I'm in Illinois, so that means I'm going to try and buy some Illinois wine. It's one of those things that the Wine Curmudgeon does. So I go to one high-end grocery store in a high-end suburb. Nope, no Illinois wine (and the guy behind the counter is even a little surly about it, so the Wine Curmudgeon gives him the evil eye). I got to another high-end grocery store in another high-end suburb. Nope, no Illinois wine.
Is Illinois wine any good? I don't know. I can't find any to buy so I can taste it.
I was actually quoted quite eloquently about this subject in the Santa Fe newspaper when I was in Taos (shameless plug alert): ""Regional wines are under appreciated. They are better than people give them credit for being." And, the quote the writer left out: "People in regions of France drink wine from those regions. So why don't Americans?"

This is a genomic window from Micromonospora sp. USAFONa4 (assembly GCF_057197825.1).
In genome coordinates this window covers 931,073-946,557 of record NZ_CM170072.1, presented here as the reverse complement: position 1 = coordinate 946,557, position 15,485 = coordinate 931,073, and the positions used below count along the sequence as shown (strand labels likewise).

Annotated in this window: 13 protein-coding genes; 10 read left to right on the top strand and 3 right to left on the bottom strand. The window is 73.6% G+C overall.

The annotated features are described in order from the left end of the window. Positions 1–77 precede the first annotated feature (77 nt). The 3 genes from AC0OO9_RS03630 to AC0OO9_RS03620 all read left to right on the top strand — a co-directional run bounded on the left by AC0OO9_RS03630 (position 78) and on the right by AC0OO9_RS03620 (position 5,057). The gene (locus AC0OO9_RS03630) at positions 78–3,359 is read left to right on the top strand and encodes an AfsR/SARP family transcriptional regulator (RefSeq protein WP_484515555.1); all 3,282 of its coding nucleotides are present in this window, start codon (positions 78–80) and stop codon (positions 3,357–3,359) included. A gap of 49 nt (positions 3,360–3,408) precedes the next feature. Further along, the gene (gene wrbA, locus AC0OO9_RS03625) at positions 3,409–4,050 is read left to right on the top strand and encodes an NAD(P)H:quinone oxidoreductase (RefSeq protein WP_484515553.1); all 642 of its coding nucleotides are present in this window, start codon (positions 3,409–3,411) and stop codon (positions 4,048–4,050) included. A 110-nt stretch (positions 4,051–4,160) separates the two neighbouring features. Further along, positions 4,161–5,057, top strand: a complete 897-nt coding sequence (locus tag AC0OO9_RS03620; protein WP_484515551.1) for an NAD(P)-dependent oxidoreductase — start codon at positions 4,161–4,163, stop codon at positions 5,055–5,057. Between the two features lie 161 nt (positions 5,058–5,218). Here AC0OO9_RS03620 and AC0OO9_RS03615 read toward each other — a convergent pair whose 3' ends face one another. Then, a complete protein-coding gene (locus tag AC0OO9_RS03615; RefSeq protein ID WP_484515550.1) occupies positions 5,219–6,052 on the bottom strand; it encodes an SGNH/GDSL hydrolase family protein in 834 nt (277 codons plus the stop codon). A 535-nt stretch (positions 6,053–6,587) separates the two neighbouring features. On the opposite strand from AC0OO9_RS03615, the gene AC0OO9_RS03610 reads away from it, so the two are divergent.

A couple of reasons: First, they're difficult to find, as I have learned repeatedly, this experience not being unusual. This is a chicken and egg thing -- do retailers not carry them because there is so little interest, or is there so little interest because retailers don't carry them? I tend to the latter. Second, and it's a brutal reason, much regional wine isn't good. It's too sweet or too poorly made or made with poor quality grapes. But that doesn't mean it all tastes like that.
I'm told Illinois wine is passable and improving. Several wineries use hybrids that I especially like, such as norton and vidal, which means they take climate, soil, and the like into account. Their list of medals won includes some impressive competitions. So it's certainly worth trying.
If only I can find some to buy.